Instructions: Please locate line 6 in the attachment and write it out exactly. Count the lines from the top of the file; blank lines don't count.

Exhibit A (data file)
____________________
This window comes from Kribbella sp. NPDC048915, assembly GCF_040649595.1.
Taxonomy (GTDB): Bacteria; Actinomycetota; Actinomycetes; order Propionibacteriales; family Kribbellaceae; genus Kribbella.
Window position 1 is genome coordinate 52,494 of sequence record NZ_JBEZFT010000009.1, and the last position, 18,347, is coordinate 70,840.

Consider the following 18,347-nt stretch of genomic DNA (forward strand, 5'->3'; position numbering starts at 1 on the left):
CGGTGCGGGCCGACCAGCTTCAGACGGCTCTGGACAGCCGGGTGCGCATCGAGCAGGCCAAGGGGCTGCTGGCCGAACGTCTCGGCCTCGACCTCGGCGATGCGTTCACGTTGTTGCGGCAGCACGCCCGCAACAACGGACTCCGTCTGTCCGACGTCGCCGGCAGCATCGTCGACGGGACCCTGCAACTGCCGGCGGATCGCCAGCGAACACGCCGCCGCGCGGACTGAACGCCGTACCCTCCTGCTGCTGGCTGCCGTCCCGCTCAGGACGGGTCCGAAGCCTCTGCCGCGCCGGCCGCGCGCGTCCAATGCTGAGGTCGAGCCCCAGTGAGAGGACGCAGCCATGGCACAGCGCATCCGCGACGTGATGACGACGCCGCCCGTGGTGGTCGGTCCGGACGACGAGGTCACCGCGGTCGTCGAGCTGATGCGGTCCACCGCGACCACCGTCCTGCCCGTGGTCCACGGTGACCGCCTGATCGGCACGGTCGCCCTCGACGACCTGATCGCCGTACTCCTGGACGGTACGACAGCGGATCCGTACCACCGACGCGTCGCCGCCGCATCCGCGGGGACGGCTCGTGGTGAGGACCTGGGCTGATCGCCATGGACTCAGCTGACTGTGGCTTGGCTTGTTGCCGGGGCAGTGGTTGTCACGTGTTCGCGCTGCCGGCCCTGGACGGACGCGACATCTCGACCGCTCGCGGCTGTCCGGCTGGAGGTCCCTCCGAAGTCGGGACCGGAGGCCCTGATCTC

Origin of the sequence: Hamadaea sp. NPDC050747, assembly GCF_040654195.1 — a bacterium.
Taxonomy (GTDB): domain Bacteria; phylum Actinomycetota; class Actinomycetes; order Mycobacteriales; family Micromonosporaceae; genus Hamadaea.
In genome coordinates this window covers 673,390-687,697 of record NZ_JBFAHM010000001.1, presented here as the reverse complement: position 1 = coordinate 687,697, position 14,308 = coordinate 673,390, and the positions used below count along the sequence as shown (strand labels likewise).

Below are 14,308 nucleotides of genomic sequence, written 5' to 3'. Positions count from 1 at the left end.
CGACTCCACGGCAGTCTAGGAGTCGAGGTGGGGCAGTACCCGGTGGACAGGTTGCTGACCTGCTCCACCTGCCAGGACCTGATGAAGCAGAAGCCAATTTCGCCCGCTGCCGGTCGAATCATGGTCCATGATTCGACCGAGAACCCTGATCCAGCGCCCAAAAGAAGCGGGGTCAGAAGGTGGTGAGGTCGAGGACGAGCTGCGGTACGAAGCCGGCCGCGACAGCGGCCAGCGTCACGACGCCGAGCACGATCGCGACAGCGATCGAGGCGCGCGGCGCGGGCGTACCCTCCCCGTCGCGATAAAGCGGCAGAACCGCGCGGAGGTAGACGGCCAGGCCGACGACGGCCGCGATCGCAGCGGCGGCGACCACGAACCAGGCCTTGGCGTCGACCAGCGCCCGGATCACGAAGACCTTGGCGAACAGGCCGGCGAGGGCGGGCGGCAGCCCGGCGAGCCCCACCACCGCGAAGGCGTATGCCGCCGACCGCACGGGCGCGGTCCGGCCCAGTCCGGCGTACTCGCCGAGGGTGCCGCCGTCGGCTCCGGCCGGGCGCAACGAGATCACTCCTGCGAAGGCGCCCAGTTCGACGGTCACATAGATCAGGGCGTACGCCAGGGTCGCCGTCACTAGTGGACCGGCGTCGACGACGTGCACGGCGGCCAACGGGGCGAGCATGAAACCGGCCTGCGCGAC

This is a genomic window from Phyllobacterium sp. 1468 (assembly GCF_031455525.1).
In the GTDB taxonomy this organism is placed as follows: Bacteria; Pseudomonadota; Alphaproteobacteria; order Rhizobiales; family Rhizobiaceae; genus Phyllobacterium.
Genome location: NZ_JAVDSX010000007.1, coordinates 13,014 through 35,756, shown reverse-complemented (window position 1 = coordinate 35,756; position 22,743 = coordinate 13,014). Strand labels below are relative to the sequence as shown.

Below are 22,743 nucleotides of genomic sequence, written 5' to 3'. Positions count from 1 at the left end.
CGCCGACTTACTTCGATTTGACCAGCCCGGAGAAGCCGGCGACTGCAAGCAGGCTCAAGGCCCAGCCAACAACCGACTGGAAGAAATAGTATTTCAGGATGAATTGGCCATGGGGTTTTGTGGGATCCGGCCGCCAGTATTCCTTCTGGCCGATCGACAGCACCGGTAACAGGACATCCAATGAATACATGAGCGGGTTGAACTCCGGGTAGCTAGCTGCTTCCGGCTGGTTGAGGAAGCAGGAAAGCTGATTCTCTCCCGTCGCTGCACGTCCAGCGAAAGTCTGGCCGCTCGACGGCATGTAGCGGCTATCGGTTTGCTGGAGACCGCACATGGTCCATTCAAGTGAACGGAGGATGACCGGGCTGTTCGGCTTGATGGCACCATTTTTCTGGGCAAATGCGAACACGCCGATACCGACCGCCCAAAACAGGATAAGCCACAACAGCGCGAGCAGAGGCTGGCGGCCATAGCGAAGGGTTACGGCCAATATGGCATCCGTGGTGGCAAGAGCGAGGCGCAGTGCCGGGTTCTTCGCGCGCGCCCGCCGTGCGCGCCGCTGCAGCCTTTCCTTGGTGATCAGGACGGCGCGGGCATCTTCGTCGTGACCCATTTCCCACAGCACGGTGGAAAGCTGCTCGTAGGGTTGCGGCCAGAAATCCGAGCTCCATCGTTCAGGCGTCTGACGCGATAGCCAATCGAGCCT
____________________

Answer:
Origin of the sequence: Hamadaea sp. NPDC050747, assembly GCF_040654195.1 — a bacterium.